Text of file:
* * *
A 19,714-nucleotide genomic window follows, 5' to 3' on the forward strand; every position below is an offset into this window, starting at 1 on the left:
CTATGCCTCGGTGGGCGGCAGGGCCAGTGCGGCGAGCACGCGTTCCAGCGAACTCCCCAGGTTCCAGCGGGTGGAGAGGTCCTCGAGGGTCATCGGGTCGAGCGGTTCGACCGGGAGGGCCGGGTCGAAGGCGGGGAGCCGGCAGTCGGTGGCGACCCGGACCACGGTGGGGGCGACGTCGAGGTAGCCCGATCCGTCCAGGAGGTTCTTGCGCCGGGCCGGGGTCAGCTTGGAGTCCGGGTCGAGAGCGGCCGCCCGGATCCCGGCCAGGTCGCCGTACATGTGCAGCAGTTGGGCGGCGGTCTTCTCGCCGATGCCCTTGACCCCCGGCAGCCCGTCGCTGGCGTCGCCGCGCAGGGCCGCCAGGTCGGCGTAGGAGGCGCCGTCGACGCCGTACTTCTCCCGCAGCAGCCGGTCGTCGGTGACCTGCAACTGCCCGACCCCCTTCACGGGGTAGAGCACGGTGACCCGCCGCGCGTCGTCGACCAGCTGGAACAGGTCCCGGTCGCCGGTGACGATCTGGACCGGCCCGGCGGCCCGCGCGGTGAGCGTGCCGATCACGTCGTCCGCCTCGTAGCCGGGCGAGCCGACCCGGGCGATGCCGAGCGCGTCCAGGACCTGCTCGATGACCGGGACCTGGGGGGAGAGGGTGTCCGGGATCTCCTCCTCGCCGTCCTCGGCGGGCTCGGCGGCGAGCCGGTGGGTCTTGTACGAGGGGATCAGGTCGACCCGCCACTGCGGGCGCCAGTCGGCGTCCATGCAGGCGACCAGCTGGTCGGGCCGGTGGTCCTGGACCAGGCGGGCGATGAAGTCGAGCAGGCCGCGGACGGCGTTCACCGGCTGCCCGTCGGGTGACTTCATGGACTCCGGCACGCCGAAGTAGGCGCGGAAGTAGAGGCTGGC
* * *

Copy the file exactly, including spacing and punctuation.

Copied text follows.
A 19,714-nucleotide genomic window follows, 5' to 3' on the forward strand; every position below is an offset into this window, starting at 1 on the left:
CTATGCCTCGGTGGGCGGCAGGGCCAGTGCGGCGAGCACGCGTTCCAGCGAACTCCCCAGGTTCCAGCGGGTGGAGAGGTCCTCGAGGGTCATCGGGTCGAGCGGTTCGACCGGGAGGGCCGGGTCGAAGGCGGGGAGCCGGCAGTCGGTGGCGACCCGGACCACGGTGGGGGCGACGTCGAGGTAGCCCGATCCGTCCAGGAGGTTCTTGCGCCGGGCCGGGGTCAGCTTGGAGTCCGGGTCGAGAGCGGCCGCCCGGATCCCGGCCAGGTCGCCGTACATGTGCAGCAGTTGGGCGGCGGTCTTCTCGCCGATGCCCTTGACCCCCGGCAGCCCGTCGCTGGCGTCGCCGCGCAGGGCCGCCAGGTCGGCGTAGGAGGCGCCGTCGACGCCGTACTTCTCCCGCAGCAGCCGGTCGTCGGTGACCTGCAACTGCCCGACCCCCTTCACGGGGTAGAGCACGGTGACCCGCCGCGCGTCGTCGACCAGCTGGAACAGGTCCCGGTCGCCGGTGACGATCTGGACCGGCCCGGCGGCCCGCGCGGTGAGCGTGCCGATCACGTCGTCCGCCTCGTAGCCGGGCGAGCCGACCCGGGCGATGCCGAGCGCGTCCAGGACCTGCTCGATGACCGGGACCTGGGGGGAGAGGGTGTCCGGGATCTCCTCCTCGCCGTCCTCGGCGGGCTCGGCGGCGAGCCGGTGGGTCTTGTACGAGGGGATCAGGTCGACCCGCCACTGCGGGCGCCAGTCGGCGTCCATGCAGGCGACCAGCTGGTCGGGCCGGTGGTCCTGGACCAGGCGGGCGATGAAGTCGAGCAGGCCGCGGACGGCGTTCACCGGCTGCCCGTCGGGTGACTTCATGGACTCCGGCACGCCGAAGTAGGCGCGGAAGTAGAGGCTGGC